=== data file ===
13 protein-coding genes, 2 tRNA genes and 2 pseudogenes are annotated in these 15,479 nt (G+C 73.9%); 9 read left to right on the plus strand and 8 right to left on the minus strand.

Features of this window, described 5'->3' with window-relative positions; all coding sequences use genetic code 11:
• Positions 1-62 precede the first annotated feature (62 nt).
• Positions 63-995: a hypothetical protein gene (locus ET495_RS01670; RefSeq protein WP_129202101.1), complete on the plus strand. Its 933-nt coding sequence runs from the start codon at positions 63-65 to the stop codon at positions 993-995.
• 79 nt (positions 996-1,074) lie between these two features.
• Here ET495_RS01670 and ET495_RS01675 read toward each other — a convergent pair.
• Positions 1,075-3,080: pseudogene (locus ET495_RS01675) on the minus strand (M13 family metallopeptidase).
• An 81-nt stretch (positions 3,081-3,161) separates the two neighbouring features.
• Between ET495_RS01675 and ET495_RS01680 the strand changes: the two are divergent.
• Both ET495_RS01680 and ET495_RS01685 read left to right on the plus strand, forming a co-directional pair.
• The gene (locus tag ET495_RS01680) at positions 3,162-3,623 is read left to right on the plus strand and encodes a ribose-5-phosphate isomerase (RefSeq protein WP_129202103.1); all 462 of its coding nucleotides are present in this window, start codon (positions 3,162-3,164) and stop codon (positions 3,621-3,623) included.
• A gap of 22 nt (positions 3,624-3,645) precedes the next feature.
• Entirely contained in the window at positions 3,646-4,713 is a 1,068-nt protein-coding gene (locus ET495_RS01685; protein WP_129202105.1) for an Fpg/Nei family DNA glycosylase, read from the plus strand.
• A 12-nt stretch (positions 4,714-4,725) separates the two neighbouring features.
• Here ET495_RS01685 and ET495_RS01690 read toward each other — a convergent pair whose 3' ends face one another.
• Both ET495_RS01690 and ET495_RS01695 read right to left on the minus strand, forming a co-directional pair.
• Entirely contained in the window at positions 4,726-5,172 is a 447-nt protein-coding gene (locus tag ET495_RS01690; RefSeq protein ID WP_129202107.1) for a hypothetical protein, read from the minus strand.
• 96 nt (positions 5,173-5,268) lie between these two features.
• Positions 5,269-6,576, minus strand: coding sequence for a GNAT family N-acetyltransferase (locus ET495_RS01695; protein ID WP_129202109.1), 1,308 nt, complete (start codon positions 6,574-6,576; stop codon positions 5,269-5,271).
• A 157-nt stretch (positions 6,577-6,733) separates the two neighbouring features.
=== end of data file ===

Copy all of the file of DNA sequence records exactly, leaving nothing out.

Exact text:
13 protein-coding genes, 2 tRNA genes and 2 pseudogenes are annotated in these 15,479 nt (G+C 73.9%); 9 read left to right on the plus strand and 8 right to left on the minus strand.

Features of this window, described 5'->3' with window-relative positions; all coding sequences use genetic code 11:
• Positions 1-62 precede the first annotated feature (62 nt).
• Positions 63-995: a hypothetical protein gene (locus ET495_RS01670; RefSeq protein WP_129202101.1), complete on the plus strand. Its 933-nt coding sequence runs from the start codon at positions 63-65 to the stop codon at positions 993-995.
• 79 nt (positions 996-1,074) lie between these two features.
• Here ET495_RS01670 and ET495_RS01675 read toward each other — a convergent pair.
• Positions 1,075-3,080: pseudogene (locus ET495_RS01675) on the minus strand (M13 family metallopeptidase).
• An 81-nt stretch (positions 3,081-3,161) separates the two neighbouring features.
• Between ET495_RS01675 and ET495_RS01680 the strand changes: the two are divergent.
• Both ET495_RS01680 and ET495_RS01685 read left to right on the plus strand, forming a co-directional pair.
• The gene (locus tag ET495_RS01680) at positions 3,162-3,623 is read left to right on the plus strand and encodes a ribose-5-phosphate isomerase (RefSeq protein WP_129202103.1); all 462 of its coding nucleotides are present in this window, start codon (positions 3,162-3,164) and stop codon (positions 3,621-3,623) included.
• A gap of 22 nt (positions 3,624-3,645) precedes the next feature.
• Entirely contained in the window at positions 3,646-4,713 is a 1,068-nt protein-coding gene (locus ET495_RS01685; protein WP_129202105.1) for an Fpg/Nei family DNA glycosylase, read from the plus strand.
• A 12-nt stretch (positions 4,714-4,725) separates the two neighbouring features.
• Here ET495_RS01685 and ET495_RS01690 read toward each other — a convergent pair whose 3' ends face one another.
• Both ET495_RS01690 and ET495_RS01695 read right to left on the minus strand, forming a co-directional pair.
• Entirely contained in the window at positions 4,726-5,172 is a 447-nt protein-coding gene (locus tag ET495_RS01690; RefSeq protein ID WP_129202107.1) for a hypothetical protein, read from the minus strand.
• 96 nt (positions 5,173-5,268) lie between these two features.
• Positions 5,269-6,576, minus strand: coding sequence for a GNAT family N-acetyltransferase (locus ET495_RS01695; protein ID WP_129202109.1), 1,308 nt, complete (start codon positions 6,574-6,576; stop codon positions 5,269-5,271).
• A 157-nt stretch (positions 6,577-6,733) separates the two neighbouring features.